Occasionally, archeologists excavate small objects made and used for personal ornamentation from archeological sites in Arkansas. Two earspools excavated from a Caddo site in the Ouachita Mountains give us a glimpse at the type of object that may have been used for everyday adornment or as part of ritual regalia.
In 1975 and 1976, Dr. Ann Early led excavations at the Standridge site (3MN53), an ancestral Caddo site near Caddo Gap in Montgomery County. Initially thought to be a residential location that would provide information on Mississippi period foodways and domestic life in the Ouachita Mountains, the site instead was a low earthen mound that contained a series of buildings, most of which were burned (Early 1988). The final event at the mound was a circular grave (Feature 9) for the burial of three people (the NAGPRA inventory was completed and published in the Federal Register in 2002, and the human remains and associated funerary objects from the grave have been repatriated to the Caddo Nation of Oklahoma).
The earspools were found in the structures, not in the grave. A circular structure (Feature 12) was the earliest building in the sequence; interpreted as domestic in function, it had not been burned. Six fragments of a stone earspool and a small piece of a second similar one were scattered on the floor of the building. Adjacent to Feature 12 was a special-purpose burned structure, Feature 18. These likely dated to the AD mid-1200s to 1300s. Later, additional square or rectangular special-purpose buildings were constructed in the same location (Features 8, 17, and 1) and used for ritual activities, and then burned and buried in the mid-1300s through 1400s. An earspool made from animal bone was on the floor of structure Feature 17. Another earspool, a fragment of a Foster-type ornament of sandstone, was excavated in an off-mound test unit (Early 1988).
The stone earspool, carved from tripoli (a weathered form of novaculite), is shaped like a ring with flanges on front and back. There are striations on the exterior surface of the ring or core, the part that would have been covered by the ear lobe when worn. The interior surface and the front flange have traces of red pigment. The earspool is 18mm wide and has a diameter ranging from 37 to 41mm.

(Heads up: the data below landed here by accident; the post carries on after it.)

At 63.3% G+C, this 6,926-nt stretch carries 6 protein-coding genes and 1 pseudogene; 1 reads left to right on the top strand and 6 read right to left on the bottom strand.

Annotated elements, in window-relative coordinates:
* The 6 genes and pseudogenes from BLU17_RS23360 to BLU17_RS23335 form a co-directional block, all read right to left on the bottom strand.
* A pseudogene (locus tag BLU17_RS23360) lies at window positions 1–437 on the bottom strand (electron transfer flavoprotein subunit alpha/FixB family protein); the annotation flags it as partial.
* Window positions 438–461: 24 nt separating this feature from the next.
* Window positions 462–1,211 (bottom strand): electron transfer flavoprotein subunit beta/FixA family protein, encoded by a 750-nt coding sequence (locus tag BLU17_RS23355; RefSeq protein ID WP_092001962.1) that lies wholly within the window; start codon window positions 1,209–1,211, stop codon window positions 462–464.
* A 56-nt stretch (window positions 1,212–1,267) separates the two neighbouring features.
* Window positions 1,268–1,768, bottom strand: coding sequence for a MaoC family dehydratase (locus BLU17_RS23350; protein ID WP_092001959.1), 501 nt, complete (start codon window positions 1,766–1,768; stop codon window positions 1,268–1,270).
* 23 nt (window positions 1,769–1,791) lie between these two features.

The bone earspool is a smaller oval ring, measuring 11mm wide and 21 to 25mm in diameter. Made from animal bone, it forms a ring with flanges on front and back and a curved surface between forming the core. The earspool has been burned (calcined), either during the production process or, more likely, when structure Feature 17 burned.
Between AD 1000 and 1700, Caddo Indians living in what is now western Arkansas wore earplugs and earspools of varying sizes and styles made from bone, stone, ceramic, shell, and copper-covered wood (for examples, see Erickson 2018; Girard and Perttula 2016). These kinds of ornaments have been found in both mortuary and non-mortuary contexts. Three fragments of bone earspools, of similar form but smaller in size than the Standridge examples, were excavated from burned structural debris next to the main mound at the Hughes site (3SA11) in Saline County.
Nowadays, this type of flanged ring ear ornament would be called a “tunnel.” In the past—as today—people used hair styles, clothing, and body ornamentation to show their individuality, their community membership, and their social identity.
Early, Ann M.
1988 Standridge: Caddoan Settlement in a Mountain Environment. Research Series No. 29. Arkansas Archeological Survey, Fayetteville.
Erickson, Denise Renée
2018 An Archaeological Study of the Earspools of the Arkansas River Valley and Surrounding Regions. Master’s thesis, Department of Anthropology, University of Oklahoma, Norman. [https://shareok.org/]
A first principle of archeology is that the significance of artifacts depends upon documented information about the context of their discovery. At what site was the artifact found? Can we figure out the age of the artifact? Where was it found in relation to site features (houses, trash deposits, activity areas, etc.) and the distribution of other artifacts? Only with knowledge of those facts can we assess further information about the manufacture and use of artifacts, and their role in other spheres of activity such as social organization, trade and exchange, and religious practice.
In this series, we feature select artifacts that are extraordinary both for the context of their discovery and for their unique qualities that contribute exceptionally important information about Arkansas culture and history. New artifacts will be added monthly. Find the list of artifacts here.